TIGER 88 TIGER 4 3
ADS-B plot of TIGER 04 (P-8A, 169007, VP-8) and TIGER 88 (P-8A, 168760, VP-8) in the pattern at Robins AFB on 11 June 2018
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The laptop running with a RadarBox Micro ADS-B/Mode-S receiver, TRX-1 andBCD436HP scanners connected to the laptop, and a BC125AT at the motel room in Warner Robins

At the Museum of Aviation, a number of aircraft are under restoration, including their B-17G, HU-16, and VP-26B. All three are in the Scott Exhibit Hangar behind the Eagle Building (main building). Unfortunately, the EC-135 that used to be the CENTCOM command post aircraft is still out back behind the museum with parts of the aircraft removed. I hope they get some funding at some point to restore it. The last time I visited the museum, someone asked if John Travolta’s Gulfstream was still there; on this visit, I looked behind the hangars and it is still there.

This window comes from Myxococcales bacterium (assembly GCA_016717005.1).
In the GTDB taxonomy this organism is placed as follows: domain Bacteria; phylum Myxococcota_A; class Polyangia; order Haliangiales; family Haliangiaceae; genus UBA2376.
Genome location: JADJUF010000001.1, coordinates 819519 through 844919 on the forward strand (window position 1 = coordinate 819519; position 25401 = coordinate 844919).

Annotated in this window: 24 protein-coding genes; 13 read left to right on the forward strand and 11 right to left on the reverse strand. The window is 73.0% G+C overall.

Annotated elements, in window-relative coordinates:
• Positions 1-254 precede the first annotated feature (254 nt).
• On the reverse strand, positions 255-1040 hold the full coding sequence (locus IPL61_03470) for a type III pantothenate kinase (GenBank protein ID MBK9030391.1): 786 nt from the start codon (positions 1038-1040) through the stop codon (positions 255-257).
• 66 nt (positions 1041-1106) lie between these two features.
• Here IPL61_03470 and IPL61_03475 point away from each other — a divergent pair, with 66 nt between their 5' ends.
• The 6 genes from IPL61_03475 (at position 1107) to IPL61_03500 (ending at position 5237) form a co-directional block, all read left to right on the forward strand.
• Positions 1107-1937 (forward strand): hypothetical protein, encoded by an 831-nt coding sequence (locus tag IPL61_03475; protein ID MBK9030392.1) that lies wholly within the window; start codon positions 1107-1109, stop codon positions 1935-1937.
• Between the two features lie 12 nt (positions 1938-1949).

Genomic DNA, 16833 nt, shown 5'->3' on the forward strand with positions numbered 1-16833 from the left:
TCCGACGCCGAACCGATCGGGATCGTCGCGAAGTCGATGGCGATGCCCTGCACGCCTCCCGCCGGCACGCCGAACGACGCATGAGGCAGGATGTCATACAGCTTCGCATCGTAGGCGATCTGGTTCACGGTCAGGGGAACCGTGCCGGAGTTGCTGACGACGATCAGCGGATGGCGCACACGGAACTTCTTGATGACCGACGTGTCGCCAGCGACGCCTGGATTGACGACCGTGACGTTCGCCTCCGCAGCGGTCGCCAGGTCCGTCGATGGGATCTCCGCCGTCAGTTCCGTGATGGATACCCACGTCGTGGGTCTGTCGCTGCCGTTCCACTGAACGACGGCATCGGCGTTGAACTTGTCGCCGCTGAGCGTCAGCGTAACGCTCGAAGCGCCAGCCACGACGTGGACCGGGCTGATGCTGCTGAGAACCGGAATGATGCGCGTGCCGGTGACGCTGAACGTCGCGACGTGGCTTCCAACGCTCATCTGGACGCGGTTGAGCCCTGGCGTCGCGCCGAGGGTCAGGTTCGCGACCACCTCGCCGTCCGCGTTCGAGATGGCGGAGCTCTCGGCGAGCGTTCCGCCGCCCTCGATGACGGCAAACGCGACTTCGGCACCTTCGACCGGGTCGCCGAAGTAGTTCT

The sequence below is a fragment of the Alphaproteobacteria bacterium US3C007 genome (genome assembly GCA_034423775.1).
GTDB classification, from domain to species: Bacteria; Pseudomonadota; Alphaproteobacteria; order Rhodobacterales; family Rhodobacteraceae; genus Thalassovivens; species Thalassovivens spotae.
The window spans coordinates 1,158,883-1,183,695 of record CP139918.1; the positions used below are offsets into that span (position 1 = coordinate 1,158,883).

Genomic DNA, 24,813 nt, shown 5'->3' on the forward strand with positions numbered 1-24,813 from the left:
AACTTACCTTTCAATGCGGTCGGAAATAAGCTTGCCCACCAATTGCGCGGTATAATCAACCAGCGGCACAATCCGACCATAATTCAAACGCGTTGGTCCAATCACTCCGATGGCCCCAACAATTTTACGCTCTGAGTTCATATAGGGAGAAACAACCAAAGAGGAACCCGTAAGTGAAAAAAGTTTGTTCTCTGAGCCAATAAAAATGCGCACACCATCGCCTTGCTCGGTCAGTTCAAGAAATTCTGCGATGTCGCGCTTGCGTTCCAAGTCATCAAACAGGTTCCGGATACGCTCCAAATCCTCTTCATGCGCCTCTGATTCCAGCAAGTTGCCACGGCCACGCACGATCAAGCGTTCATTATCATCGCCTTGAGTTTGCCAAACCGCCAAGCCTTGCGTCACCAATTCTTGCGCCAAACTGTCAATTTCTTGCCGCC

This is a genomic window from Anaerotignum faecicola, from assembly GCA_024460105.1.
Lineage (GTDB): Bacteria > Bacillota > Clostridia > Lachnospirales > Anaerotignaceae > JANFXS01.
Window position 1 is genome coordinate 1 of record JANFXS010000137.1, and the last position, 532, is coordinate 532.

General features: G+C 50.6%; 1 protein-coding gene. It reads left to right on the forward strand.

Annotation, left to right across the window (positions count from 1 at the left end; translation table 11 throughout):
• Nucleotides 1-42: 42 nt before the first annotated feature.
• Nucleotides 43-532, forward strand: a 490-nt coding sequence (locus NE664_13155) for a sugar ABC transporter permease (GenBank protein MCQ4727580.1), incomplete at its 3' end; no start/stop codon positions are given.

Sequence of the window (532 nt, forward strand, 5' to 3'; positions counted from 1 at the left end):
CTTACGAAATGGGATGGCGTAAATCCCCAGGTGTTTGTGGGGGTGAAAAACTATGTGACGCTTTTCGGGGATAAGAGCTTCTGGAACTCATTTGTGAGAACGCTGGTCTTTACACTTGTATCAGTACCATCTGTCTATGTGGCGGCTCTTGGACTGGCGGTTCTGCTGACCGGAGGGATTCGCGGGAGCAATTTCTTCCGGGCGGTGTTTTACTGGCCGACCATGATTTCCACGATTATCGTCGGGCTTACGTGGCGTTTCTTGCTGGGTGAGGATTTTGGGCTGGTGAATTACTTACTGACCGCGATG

After spending the night in Warner Robins, we left for Fort Benning and Andersonville on Tuesday morning. The morning was foggy and there were rain showers and thunderstorms throughout the day, so I didn’t hear all that much activity around Fort Benning. The radios did log some aviation activity from Lawson AAF and some land mobile traffic from the Fort Benning TRS, but nothing new was turned up since my last visit there in 2017.

Fort Benning
119.050 – Lawson AAF Tower
269.525 – Lawson AAF Tower
125.500 – Atlanta Approach/Departure
126.550 – Atlanta Approach/Departure
323.100 – Atlanta Approach/Departure
134.100 – Lawson AAF Base Ops
245.700 – Lawson AAF Base Ops
121.050 – Lawson AAF GCA
132.400 – Lawson AAF GCA
307.325 – Lawson AAF GCA

Fort Benning TRS